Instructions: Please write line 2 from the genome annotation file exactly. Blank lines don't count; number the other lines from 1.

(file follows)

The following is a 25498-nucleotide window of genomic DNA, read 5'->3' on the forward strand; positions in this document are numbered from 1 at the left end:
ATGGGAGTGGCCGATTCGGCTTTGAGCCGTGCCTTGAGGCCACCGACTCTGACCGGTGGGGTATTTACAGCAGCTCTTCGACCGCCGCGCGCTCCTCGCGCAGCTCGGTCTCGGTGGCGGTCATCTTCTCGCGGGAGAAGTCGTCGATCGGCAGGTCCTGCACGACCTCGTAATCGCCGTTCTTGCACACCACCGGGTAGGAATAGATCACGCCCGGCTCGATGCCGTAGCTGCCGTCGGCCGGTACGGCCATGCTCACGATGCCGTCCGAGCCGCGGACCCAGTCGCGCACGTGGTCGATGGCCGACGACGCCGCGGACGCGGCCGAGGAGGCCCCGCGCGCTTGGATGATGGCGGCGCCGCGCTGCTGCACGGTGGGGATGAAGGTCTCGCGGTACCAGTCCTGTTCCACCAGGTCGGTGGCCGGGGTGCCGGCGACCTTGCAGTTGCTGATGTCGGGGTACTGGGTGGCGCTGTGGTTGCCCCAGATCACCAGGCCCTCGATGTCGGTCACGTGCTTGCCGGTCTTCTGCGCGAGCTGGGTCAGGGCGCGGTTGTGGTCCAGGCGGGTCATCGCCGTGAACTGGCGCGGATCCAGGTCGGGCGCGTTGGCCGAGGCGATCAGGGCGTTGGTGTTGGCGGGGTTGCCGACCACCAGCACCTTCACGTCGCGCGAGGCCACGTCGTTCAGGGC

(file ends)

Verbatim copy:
ATGGGAGTGGCCGATTCGGCTTTGAGCCGTGCCTTGAGGCCACCGACTCTGACCGGTGGGGTATTTACAGCAGCTCTTCGACCGCCGCGCGCTCCTCGCGCAGCTCGGTCTCGGTGGCGGTCATCTTCTCGCGGGAGAAGTCGTCGATCGGCAGGTCCTGCACGACCTCGTAATCGCCGTTCTTGCACACCACCGGGTAGGAATAGATCACGCCCGGCTCGATGCCGTAGCTGCCGTCGGCCGGTACGGCCATGCTCACGATGCCGTCCGAGCCGCGGACCCAGTCGCGCACGTGGTCGATGGCCGACGACGCCGCGGACGCGGCCGAGGAGGCCCCGCGCGCTTGGATGATGGCGGCGCCGCGCTGCTGCACGGTGGGGATGAAGGTCTCGCGGTACCAGTCCTGTTCCACCAGGTCGGTGGCCGGGGTGCCGGCGACCTTGCAGTTGCTGATGTCGGGGTACTGGGTGGCGCTGTGGTTGCCCCAGATCACCAGGCCCTCGATGTCGGTCACGTGCTTGCCGGTCTTCTGCGCGAGCTGGGTCAGGGCGCGGTTGTGGTCCAGGCGGGTCATCGCCGTGAACTGGCGCGGATCCAGGTCGGGCGCGTTGGCCGAGGCGATCAGGGCGTTGGTGTTGGCGGGGTTGCCGACCACCAGCACCTTCACGTCGCGCGAGGCCACGTCGTTCAGGGC